Organics Condensed… Campbell’s Buys Natural Juice Company for $1.55 Billion

Marking one of the largest buyouts of a natural brands company in history, Campbell’s Soup has announced an agreement to purchase the Bakersfield, Calif. juice and salad dressing brand Bolthouse Farms for $1.55 billion.

Known for fresh fruit and vegetable juices and salad dressings sold mainly in the produce section of supermarkets, Bolthouse also sells baby carrots and provides private label carrots to major brands including Earthbound Farms and Green Giant. The carrot business represents about half of Bolthouse’s revenues, which totaled near $700 million last year.

The announcement came just a day after the New York Times ran a story on the organic industry’s takeover by corporate food conglomerates (Has ‘Organic’ Been Oversized?). Some of the biggest buyouts in the organic and natural brandss industry include Unilever’s purchase of Ben & Jerry’s ice cream in 2000 for $326 million, Kraft’s buyout of Boca Burgers and Balance Bars in 2000 for $779 million, Dean’s 2001 purchase of White Wave for more than $200 million, Stonyfield Yogurt’s sale to Groupe Danone for $125 million in 2003, and Clorox’s purchase of Burt’s Bees in 2007 for $925 million.

Not only have conventional food companies taken over leading organic and natural brands, they’ve also influenced organic food policy in recent years, holding major seats on the National Organic Standards Board. Nearly 300 non-organic additives have been approved for use in organic food including carrageenan and Martek’s DHA (Docosahexaenoic acid), both algae-derived additives with known human health risks. Martek’s DHA is bleached, extracted and stabilized with the use of synthetics, deodorized and winterized, and is derived through a mutagenesis process, which is a genetic modification technique.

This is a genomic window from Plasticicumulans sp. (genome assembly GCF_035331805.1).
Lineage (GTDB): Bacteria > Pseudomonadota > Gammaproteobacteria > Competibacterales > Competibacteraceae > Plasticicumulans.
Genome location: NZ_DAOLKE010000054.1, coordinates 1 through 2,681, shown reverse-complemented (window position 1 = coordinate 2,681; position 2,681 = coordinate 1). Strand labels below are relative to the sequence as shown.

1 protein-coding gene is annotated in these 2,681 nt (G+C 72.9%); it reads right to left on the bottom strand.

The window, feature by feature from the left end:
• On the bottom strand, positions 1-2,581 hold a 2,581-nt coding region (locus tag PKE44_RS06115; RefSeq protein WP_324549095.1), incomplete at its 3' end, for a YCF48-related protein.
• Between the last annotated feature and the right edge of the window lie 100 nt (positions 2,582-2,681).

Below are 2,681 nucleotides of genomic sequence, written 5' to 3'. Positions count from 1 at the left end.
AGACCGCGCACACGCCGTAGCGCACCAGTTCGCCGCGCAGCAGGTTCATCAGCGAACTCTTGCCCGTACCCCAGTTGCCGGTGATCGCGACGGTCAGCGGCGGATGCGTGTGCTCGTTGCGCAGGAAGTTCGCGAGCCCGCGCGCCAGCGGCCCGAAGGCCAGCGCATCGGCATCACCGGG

Campbell’s already purchases carrots from Bolthouse for its soups—the core segment of its brand. But competition and dietary changes have led to declining sales in the canned soup category over the last several years. While the company has plans for reviving its soup business by targeting a younger audience with new products, it’s also expecting significant market expansion into the booming healthy, fresh juice category through the purchase of Bolthouse.

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